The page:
Deaf researchers are advancing the field of science — but barriers still hold many back

Freshwater ecologist Linda Campbell, one of the handful of deaf academics in STEM in Canada, examines lichen from a polluted mine site with student Michael Smith. (Moira Donovan/CBC News)

In a scrubby patch of forest near Halifax, Saint Mary’s University professor Linda Campbell and her master’s student, Michael Smith, squelch through mud, looking for lichens. The lichens they’re after can be used as natural biological monitors of pollutants from former gold-mining sites, like this one. 

Smith lifts one piece from a branch. It’s usnea, or beard lichen, which the researchers can use to assess levels of arsenic and mercury in the air. That’s because it absorbs nutrients — and pollutants, if they’re present — from the atmosphere rather than through roots.

Campbell notes that there were once industrial devices used to crush gold-bearing ore at the site where this lichen is now growing. The lichen is absorbing mercury initially released from the ore many years ago, that is still percolating out into the environment. “What took place 100 years ago is still being reflected in the lichen,” she said.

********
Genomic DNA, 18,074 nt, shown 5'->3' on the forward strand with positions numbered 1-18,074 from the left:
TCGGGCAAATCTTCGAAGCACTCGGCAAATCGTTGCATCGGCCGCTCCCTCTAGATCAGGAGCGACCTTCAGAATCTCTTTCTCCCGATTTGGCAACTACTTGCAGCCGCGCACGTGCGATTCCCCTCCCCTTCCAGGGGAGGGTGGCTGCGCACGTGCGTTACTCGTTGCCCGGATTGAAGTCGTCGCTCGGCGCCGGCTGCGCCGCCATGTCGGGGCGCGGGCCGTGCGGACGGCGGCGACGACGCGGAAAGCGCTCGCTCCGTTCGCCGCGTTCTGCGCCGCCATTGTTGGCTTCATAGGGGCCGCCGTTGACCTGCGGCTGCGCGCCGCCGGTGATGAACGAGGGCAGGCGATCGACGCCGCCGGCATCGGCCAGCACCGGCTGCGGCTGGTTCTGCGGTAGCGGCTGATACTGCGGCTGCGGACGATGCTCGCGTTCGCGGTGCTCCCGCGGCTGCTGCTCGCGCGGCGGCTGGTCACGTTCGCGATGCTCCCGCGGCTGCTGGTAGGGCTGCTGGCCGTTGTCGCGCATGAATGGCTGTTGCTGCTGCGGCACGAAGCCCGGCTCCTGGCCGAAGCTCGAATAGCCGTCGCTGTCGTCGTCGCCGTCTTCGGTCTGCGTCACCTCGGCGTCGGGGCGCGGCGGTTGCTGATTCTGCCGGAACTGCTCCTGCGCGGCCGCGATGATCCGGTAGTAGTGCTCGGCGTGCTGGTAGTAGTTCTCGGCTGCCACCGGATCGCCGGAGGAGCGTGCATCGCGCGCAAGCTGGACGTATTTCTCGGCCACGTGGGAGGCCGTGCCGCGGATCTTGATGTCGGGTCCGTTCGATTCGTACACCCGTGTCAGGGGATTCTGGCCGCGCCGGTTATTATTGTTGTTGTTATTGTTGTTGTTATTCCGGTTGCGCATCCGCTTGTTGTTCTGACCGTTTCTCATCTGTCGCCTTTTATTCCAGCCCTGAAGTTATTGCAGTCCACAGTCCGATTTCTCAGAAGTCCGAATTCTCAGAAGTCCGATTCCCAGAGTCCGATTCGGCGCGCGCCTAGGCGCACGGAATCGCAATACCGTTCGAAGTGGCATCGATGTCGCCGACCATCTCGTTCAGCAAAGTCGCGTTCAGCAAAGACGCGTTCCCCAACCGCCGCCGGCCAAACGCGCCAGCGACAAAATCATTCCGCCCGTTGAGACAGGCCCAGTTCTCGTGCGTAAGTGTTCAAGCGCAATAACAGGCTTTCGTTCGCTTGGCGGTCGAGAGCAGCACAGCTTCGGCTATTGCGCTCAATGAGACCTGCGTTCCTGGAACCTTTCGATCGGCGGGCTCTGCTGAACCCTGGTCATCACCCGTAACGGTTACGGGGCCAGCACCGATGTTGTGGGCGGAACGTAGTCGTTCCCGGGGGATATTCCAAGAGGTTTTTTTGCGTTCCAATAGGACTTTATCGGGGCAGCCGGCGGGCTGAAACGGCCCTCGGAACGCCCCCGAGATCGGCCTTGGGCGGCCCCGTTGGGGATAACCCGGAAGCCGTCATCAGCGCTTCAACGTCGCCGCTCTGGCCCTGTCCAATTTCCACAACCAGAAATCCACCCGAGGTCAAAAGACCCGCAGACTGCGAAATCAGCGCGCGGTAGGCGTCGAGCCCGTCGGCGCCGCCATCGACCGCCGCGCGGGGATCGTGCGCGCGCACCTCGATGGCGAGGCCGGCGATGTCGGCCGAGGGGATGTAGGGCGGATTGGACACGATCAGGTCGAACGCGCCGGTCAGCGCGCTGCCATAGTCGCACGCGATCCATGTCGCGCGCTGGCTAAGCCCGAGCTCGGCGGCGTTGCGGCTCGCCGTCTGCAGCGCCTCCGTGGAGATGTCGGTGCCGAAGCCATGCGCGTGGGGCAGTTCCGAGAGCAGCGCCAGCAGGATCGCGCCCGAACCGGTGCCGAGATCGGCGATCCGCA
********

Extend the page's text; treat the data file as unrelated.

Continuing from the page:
Campbell is a freshwater ecologist — one of a handful of experts in Canada who’s studied how contaminants move through ecosystems, and how to deal with them.

But she’s also part of another minority. Campbell is Deaf, and uses American Sign Language, or ASL, making her part of a group that continues to be underrepresented in science.

A report from earlier this year by the Royal Society in the U.K., for instance, noted that while about one per cent of the population is deaf, the percentage of STEM undergraduates in that country who are deaf has stagnated at just 0.3 per cent for the past decade. And, a 2017 U.S. study by the National Deaf Center on Postsecondary Outcomes found that, overall, Deaf people obtain lower levels of education than their hearing peers.

In Canada, there is little formal data, but, anecdotally, Campbell knows of only five other deaf STEM university faculty members.

Campbell attributes the underrepresentation to barriers erected by attitudes among hearing people. 

“When science looks at that as an added cost, and added labour, to include people with disabilities, they’re not recognizing the differences and the successes that can be brought — that diverse thinking can be successful.” 

Read the rest at https://www.cbc.ca/radio/quirks/dec-4-xenobot-self-replication-red-light-for-declining-vision-water-from-the-solar-wind-and-more-1.6269551/deaf-researchers-are-advancing-the-field-of-science-but-barriers-still-hold-many-back-1.6269553.

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